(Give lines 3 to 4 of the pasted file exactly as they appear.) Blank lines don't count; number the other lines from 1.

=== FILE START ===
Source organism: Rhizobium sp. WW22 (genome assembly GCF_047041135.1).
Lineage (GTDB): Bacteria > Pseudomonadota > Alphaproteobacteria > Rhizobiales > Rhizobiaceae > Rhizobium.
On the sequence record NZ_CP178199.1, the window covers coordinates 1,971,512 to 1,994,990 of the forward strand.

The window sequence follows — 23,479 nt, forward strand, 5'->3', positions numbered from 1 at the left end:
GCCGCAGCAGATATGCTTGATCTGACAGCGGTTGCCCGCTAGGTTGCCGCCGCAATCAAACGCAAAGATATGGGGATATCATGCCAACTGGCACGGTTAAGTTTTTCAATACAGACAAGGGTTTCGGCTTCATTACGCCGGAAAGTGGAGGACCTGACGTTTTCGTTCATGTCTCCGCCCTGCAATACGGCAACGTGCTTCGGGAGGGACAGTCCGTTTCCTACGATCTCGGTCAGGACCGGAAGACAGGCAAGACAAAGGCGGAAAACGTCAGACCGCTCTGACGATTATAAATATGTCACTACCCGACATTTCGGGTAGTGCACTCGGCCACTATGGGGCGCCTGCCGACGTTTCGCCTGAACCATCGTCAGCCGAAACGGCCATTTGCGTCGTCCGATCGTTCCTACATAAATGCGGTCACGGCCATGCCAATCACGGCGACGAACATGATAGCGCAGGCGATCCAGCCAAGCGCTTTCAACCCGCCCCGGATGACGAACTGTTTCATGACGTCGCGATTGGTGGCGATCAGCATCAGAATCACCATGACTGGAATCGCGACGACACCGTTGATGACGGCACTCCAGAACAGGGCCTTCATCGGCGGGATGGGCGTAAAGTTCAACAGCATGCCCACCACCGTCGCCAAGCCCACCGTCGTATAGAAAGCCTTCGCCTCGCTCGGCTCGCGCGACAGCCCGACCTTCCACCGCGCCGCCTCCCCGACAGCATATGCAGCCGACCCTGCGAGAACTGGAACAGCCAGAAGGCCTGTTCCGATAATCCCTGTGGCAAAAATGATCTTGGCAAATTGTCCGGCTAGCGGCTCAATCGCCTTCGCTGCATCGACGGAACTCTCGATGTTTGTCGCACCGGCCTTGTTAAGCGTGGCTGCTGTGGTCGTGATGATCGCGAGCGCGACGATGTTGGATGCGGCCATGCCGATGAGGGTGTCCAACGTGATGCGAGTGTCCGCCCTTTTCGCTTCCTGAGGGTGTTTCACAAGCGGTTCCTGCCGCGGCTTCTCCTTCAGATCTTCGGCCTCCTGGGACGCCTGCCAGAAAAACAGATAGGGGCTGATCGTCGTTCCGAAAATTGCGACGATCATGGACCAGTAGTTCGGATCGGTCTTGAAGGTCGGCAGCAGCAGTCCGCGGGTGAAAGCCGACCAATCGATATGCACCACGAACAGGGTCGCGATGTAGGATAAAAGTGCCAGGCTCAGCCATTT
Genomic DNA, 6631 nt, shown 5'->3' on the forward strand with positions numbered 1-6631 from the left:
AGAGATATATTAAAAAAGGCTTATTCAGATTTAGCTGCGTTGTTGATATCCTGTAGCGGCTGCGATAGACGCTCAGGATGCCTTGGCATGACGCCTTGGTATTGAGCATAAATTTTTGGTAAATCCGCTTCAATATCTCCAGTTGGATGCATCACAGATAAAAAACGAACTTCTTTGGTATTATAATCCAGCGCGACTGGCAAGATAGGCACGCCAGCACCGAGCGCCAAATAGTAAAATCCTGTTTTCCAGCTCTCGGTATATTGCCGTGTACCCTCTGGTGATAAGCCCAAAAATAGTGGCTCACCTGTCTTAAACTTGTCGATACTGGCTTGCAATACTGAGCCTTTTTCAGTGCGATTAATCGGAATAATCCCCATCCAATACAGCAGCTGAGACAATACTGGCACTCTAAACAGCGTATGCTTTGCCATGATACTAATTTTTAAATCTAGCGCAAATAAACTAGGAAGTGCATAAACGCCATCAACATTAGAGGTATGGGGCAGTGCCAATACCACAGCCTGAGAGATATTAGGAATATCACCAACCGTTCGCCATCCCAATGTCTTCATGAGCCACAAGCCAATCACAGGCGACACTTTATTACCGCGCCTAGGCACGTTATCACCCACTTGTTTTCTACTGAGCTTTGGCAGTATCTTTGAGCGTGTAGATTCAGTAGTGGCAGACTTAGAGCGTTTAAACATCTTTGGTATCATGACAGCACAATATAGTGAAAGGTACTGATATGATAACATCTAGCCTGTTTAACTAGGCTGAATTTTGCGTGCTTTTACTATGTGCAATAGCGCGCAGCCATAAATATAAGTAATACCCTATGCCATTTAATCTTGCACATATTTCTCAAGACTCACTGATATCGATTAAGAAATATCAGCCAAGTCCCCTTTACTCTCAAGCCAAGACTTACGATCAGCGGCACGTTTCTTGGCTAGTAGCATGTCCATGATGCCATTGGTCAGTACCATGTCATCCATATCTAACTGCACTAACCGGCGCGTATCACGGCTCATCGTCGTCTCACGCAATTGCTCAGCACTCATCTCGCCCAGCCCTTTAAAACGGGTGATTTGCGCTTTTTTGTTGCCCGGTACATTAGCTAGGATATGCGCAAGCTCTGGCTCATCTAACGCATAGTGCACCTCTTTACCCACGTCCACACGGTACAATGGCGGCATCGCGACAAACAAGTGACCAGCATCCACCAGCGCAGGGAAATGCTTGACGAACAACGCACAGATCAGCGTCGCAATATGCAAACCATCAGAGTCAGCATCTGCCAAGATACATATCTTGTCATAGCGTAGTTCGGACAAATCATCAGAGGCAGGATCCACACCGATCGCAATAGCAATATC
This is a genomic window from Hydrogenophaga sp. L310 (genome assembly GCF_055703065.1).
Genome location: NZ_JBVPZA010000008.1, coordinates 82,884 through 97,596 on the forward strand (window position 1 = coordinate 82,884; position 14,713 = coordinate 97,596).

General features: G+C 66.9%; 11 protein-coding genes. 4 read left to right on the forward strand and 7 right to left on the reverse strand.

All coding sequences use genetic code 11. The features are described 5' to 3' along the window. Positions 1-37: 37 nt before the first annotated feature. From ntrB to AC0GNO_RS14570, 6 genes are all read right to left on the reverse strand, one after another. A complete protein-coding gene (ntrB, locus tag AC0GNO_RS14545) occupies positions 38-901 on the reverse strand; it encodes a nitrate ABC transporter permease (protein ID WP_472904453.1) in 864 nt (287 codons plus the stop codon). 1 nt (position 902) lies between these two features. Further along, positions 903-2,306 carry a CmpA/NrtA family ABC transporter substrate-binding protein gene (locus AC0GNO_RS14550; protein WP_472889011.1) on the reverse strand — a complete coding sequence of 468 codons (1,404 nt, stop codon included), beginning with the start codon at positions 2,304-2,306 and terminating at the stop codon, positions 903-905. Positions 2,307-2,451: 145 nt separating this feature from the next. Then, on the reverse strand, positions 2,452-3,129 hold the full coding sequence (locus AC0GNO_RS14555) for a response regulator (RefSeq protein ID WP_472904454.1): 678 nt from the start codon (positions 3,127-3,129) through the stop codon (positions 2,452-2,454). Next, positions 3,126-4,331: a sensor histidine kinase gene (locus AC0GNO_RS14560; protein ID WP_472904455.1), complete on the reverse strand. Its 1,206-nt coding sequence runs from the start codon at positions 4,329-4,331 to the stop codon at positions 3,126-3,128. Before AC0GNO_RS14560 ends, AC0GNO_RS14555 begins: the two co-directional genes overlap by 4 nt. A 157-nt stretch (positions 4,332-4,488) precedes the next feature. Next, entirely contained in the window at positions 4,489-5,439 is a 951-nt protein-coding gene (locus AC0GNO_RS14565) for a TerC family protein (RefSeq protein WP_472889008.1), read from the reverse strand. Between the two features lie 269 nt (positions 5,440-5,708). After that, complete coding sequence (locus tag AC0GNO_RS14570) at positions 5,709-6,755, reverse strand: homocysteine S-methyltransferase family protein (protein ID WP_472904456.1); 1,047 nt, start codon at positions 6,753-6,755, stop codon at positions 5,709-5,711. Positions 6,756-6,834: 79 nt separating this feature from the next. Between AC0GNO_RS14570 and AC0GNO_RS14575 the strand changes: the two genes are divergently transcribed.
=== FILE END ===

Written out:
On the sequence record NZ_CP178199.1, the window covers coordinates 1,971,512 to 1,994,990 of the forward strand.

The window sequence follows — 23,479 nt, forward strand, 5'->3', positions numbered from 1 at the left end: